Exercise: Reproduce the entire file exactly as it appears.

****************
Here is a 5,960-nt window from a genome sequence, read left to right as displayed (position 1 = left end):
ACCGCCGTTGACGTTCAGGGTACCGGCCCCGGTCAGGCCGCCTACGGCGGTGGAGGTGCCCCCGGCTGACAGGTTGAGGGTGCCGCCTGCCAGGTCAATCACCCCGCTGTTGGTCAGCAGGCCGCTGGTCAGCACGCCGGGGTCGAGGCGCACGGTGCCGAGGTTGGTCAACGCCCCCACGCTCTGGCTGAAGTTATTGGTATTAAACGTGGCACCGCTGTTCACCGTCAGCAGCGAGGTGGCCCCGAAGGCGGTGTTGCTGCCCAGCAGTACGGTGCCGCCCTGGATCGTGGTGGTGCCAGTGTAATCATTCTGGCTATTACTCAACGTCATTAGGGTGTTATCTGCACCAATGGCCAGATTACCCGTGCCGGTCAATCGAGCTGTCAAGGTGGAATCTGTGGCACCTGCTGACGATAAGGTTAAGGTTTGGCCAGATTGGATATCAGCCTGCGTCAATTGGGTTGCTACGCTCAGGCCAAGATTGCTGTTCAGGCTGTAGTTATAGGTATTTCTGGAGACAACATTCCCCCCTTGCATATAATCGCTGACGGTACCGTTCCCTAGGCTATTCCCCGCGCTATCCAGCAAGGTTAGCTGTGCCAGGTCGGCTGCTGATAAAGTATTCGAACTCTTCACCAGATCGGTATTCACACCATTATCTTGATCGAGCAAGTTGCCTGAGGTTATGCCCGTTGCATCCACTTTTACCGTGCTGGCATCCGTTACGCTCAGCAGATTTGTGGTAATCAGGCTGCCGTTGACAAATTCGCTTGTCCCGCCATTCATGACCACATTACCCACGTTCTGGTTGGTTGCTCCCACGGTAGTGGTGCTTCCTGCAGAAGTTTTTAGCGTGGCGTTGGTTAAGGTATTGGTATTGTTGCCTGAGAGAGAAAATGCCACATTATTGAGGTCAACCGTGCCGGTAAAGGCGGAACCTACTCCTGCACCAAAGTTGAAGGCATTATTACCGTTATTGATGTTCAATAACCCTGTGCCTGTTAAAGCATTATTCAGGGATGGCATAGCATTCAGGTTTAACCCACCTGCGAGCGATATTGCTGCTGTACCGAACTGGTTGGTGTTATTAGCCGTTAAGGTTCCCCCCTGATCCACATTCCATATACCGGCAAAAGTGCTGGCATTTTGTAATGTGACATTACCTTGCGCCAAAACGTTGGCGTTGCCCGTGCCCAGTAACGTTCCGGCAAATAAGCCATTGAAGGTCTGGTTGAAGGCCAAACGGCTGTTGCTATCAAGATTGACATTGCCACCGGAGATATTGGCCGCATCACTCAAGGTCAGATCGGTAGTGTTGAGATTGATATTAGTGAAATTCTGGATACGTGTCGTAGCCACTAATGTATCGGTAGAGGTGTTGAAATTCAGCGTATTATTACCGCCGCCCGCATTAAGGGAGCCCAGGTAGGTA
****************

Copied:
Here is a 5,960-nt window from a genome sequence, read left to right as displayed (position 1 = left end):
ACCGCCGTTGACGTTCAGGGTACCGGCCCCGGTCAGGCCGCCTACGGCGGTGGAGGTGCCCCCGGCTGACAGGTTGAGGGTGCCGCCTGCCAGGTCAATCACCCCGCTGTTGGTCAGCAGGCCGCTGGTCAGCACGCCGGGGTCGAGGCGCACGGTGCCGAGGTTGGTCAACGCCCCCACGCTCTGGCTGAAGTTATTGGTATTAAACGTGGCACCGCTGTTCACCGTCAGCAGCGAGGTGGCCCCGAAGGCGGTGTTGCTGCCCAGCAGTACGGTGCCGCCCTGGATCGTGGTGGTGCCAGTGTAATCATTCTGGCTATTACTCAACGTCATTAGGGTGTTATCTGCACCAATGGCCAGATTACCCGTGCCGGTCAATCGAGCTGTCAAGGTGGAATCTGTGGCACCTGCTGACGATAAGGTTAAGGTTTGGCCAGATTGGATATCAGCCTGCGTCAATTGGGTTGCTACGCTCAGGCCAAGATTGCTGTTCAGGCTGTAGTTATAGGTATTTCTGGAGACAACATTCCCCCCTTGCATATAATCGCTGACGGTACCGTTCCCTAGGCTATTCCCCGCGCTATCCAGCAAGGTTAGCTGTGCCAGGTCGGCTGCTGATAAAGTATTCGAACTCTTCACCAGATCGGTATTCACACCATTATCTTGATCGAGCAAGTTGCCTGAGGTTATGCCCGTTGCATCCACTTTTACCGTGCTGGCATCCGTTACGCTCAGCAGATTTGTGGTAATCAGGCTGCCGTTGACAAATTCGCTTGTCCCGCCATTCATGACCACATTACCCACGTTCTGGTTGGTTGCTCCCACGGTAGTGGTGCTTCCTGCAGAAGTTTTTAGCGTGGCGTTGGTTAAGGTATTGGTATTGTTGCCTGAGAGAGAAAATGCCACATTATTGAGGTCAACCGTGCCGGTAAAGGCGGAACCTACTCCTGCACCAAAGTTGAAGGCATTATTACCGTTATTGATGTTCAATAACCCTGTGCCTGTTAAAGCATTATTCAGGGATGGCATAGCATTCAGGTTTAACCCACCTGCGAGCGATATTGCTGCTGTACCGAACTGGTTGGTGTTATTAGCCGTTAAGGTTCCCCCCTGATCCACATTCCATATACCGGCAAAAGTGCTGGCATTTTGTAATGTGACATTACCTTGCGCCAAAACGTTGGCGTTGCCCGTGCCCAGTAACGTTCCGGCAAATAAGCCATTGAAGGTCTGGTTGAAGGCCAAACGGCTGTTGCTATCAAGATTGACATTGCCACCGGAGATATTGGCCGCATCACTCAAGGTCAGATCGGTAGTGTTGAGATTGATATTAGTGAAATTCTGGATACGTGTCGTAGCCACTAATGTATCGGTAGAGGTGTTGAAATTCAGCGTATTATTACCGCCGCCCGCATTAAGGGAGCCCAGGTAGGTA